When Pat Narduzzi left Cincinnati to follow Mark Dantonio to Michigan State in 2007, becoming the Spartans’ new defensive coordinator, he began a nearly decade-long run as the highly successful architect of some very talented defenses.
Narduzzi won the Broyles Award as college football’s top assistant coach in 2013, helping the Spartans to a record-breaking 13-1 season in which MSU’s defense allowed just 13 points and 250 yards per game. His defenses in the early 2010s routinely led the Big 10 in the heyday of Dantonio’s Spartans.
When he left for Pitt, coming off a New Year’s Six Cotton Bowl win over Baylor in his last game as the Michigan State defensive coordinator, he inherited a program that had experienced an extended stretch of mediocrity over the early 2010s.
While it’s taken some time, with an ACC Coastal title a few seasons ago, Narduzzi has led Pitt to its best season in about four decades. With an electric offense led by Kenny Pickett, and a defense that completely stifled a high-powered Wake Forest offense to clinch the first conference title in program history, Pitt arrived.
Coming off the biggest game of his career, Pitt’s New Year’s Six Peach Bowl at the end of the month now shifts to the forefront as Narduzzi’s biggest game as a college head coach. And it just so happens to come against No. 10 Michigan State.
However, for Narduzzi, it’s just another game in which Pitt must go 1-0.
“We’re excited obviously to be in this game,” Narduzzi said during the Peach Bowl coaches media Zoom call. “But it’s a football game. It doesn’t matter who the opponent is. We’ve got a great opponent. It doesn’t matter that I coached there for a few years. That will not play into any role at all.”
Dantonio stepped down as Michigan State’s head coach in 2020, and then-Colorado head coach Mel Tucker stepped down to accept the position in East Lansing, Michigan. Tucker also holds ties to Michigan State, having served as a graduate assistant under then-MSU head coach Nick Saban in 1997. And just to go full circle here, the Narduzzi-less Spartans lost to Saban’s Alabama in the 2015 CFP semifinals.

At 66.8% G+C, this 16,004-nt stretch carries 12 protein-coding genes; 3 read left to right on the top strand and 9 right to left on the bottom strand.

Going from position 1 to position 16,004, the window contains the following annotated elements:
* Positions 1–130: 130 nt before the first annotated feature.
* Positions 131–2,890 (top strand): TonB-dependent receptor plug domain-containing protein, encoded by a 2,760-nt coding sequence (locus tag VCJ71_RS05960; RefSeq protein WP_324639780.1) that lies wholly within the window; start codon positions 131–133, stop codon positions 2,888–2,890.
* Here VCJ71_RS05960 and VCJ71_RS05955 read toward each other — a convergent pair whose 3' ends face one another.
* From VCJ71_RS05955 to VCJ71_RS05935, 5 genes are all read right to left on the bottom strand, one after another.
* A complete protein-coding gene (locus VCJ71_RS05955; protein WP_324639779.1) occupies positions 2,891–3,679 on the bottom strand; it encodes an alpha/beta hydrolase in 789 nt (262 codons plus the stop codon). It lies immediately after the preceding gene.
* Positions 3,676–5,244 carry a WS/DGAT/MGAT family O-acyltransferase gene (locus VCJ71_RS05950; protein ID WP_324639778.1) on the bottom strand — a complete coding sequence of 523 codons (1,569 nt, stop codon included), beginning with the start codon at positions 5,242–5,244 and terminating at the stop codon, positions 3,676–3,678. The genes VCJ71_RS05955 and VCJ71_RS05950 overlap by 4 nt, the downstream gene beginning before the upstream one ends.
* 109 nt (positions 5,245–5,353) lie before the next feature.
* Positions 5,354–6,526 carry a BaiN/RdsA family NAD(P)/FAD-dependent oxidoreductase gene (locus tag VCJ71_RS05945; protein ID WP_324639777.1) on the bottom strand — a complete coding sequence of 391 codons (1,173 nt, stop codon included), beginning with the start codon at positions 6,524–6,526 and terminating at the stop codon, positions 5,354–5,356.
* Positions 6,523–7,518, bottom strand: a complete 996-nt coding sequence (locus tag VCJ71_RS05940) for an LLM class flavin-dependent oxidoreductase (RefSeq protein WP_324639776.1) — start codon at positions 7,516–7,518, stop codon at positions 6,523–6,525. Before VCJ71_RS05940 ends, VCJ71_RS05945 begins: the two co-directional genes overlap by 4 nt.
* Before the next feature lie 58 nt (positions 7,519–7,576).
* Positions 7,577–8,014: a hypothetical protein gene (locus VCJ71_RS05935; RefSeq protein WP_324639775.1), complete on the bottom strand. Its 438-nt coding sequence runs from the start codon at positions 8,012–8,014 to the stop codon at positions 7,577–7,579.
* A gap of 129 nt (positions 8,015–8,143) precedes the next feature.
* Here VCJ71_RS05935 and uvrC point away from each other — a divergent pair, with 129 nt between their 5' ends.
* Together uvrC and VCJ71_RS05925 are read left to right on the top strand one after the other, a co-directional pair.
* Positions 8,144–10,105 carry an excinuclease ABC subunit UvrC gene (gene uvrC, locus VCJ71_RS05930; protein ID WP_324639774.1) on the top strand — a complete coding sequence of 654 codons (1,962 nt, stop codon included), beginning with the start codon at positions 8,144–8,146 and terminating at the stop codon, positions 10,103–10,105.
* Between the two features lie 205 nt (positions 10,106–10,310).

With Tucker’s new staff in place, Narduzzi said the players and almost all of the coaching staff that had been in place during his time in East Lansing have since moved on. However, Narduzzi has been watching Tucker from afar for a while now, and he likes what he sees.
“You know, I’ve admired coach Tucker from afar,” Narduzzi said. “We’ve not been fortunate enough to work with each other, but just admired his work. I know he’s been a defensive coordinator and defensive backs coach throughout his career, and I know Mark Dantonio spoke very, very highly of him in the days that he worked with him. That’s my knowledge of Mel.”
Tucker’s coaching career has been winding, spending time in the NFL as a defensive coordinator with the Cleveland Browns, Jacksonville Jaguars and Chicago Bears and across college football with Ohio State, Alabama and Georgia before heading to Colorado in 2019.
After a 2-5 COVID-shortened season in 2020, Tucker’s Spartans jumped out to an 8-0 start and No. 3 ranking in the CFP poll this season after beating rival Michigan in East Lansing. And despite a 2-2 finish to the season, it was enough to earn Big Ten Coach of the Year honors and a new 10-year, $95-million contract.
With a ground-and-pound approach offensively, led by star running back Kenneth Walker III, Michigan State’s offense can slug through close games and burn the clock away in late-game opportunities, but the Spartans’ defense isn’t quite on the level of Narduzzi’s defenses of old. The Spartans have been torched through the air defensively this season, giving up a ton of yards to opposing quarterbacks. See the Ohio State loss for reference.
Despite a lackluster defense at times this season, Michigan State’s defense is stout against the run and features some athletes who can get after the quarterback. Narduzzi, who obviously has seen his fair share of Big Ten football, feels like that experience could be a bit of an advantage.
“I think it is,” Narduzzi said. “I kind of know Big Ten football a little bit. But football is football. Different players, different colored jerseys, different logos, but football is football. But just kind of where they come from, I think it helps a little bit.”
And while Pitt’s defense not quite on the levels of Michigan State under Narduzzi in the early 2010s, he feels like the MSU fans who remember his defenses will feel some level of deja vu while watching Pitt’s aggressive defense.
I think so,” Narduzzi said. “Yeah, I think they’ll see – they’ll kind of know what it looks like. It’s the same aggressive style of defense that we had up in East Lansing, and it’s kind of what we do. Randy Bates, our defensive coordinator, does a nice job.”
In a battle of contrasting yet effective offensive styles, whichever defense that can either stop Pickett and Pitt’s passing attack or Walker and MSU’s ground-and-pound attack will emerge victorious. With two defensive-oriented head coaches, it’s about more than just familiarity and homecoming, it’s about a football game.